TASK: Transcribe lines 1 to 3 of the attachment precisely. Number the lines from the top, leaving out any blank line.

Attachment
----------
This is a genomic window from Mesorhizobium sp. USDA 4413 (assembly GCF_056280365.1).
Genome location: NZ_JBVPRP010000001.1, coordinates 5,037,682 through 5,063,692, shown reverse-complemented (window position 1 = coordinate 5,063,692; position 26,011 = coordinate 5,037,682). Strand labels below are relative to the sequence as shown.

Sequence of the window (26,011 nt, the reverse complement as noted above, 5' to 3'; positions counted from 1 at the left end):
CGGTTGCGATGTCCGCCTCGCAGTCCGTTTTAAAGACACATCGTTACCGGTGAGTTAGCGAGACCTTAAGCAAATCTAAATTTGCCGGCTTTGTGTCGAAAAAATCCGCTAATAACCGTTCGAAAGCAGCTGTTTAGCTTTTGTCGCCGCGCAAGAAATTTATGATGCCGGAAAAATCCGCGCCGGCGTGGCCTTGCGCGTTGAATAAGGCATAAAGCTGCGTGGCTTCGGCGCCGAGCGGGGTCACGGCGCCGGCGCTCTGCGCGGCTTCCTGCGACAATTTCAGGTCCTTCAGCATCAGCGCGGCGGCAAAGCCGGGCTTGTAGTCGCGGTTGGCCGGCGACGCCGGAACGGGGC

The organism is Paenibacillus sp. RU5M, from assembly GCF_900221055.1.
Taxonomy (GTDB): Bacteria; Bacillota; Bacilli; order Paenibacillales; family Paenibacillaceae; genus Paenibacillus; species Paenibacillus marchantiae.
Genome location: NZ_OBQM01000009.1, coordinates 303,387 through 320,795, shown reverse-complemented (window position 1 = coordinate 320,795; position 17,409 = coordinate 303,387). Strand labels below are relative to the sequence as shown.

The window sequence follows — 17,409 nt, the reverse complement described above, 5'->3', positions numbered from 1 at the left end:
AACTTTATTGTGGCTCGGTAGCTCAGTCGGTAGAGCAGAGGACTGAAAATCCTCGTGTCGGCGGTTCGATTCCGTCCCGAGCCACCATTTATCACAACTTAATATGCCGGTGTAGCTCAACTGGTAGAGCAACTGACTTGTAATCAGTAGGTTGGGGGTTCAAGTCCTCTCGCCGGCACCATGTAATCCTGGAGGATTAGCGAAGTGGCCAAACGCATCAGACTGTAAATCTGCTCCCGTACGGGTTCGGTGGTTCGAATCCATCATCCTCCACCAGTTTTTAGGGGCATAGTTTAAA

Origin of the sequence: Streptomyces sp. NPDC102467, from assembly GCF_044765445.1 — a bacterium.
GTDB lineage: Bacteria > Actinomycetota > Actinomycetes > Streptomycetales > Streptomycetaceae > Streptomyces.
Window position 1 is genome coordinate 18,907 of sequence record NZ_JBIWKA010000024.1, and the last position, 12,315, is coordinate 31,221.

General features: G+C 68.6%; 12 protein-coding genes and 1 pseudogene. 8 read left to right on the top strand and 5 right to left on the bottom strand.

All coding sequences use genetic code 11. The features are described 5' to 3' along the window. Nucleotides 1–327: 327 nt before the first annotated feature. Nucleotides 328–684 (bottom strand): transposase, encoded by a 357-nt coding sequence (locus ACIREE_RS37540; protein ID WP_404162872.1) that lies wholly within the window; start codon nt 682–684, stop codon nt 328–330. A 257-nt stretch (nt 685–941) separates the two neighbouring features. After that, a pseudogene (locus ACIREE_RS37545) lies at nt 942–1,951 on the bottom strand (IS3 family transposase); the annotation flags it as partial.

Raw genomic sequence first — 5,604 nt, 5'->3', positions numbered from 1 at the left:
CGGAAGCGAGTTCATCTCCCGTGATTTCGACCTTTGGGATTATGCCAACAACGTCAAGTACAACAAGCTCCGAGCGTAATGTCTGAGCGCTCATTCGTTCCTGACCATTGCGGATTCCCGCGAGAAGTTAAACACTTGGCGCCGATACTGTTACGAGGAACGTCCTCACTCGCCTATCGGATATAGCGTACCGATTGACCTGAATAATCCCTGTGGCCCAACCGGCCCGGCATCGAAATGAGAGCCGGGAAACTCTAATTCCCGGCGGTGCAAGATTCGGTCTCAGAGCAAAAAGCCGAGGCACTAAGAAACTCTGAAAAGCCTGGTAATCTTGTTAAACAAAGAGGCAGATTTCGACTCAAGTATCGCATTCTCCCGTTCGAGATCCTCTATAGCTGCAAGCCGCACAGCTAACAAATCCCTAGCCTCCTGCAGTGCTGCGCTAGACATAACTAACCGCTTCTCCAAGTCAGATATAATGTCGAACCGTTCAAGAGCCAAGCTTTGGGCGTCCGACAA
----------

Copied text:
This is a genomic window from Mesorhizobium sp. USDA 4413 (assembly GCF_056280365.1).
Genome location: NZ_JBVPRP010000001.1, coordinates 5,037,682 through 5,063,692, shown reverse-complemented (window position 1 = coordinate 5,063,692; position 26,011 = coordinate 5,037,682). Strand labels below are relative to the sequence as shown.

Sequence of the window (26,011 nt, the reverse complement as noted above, 5' to 3'; positions counted from 1 at the left end):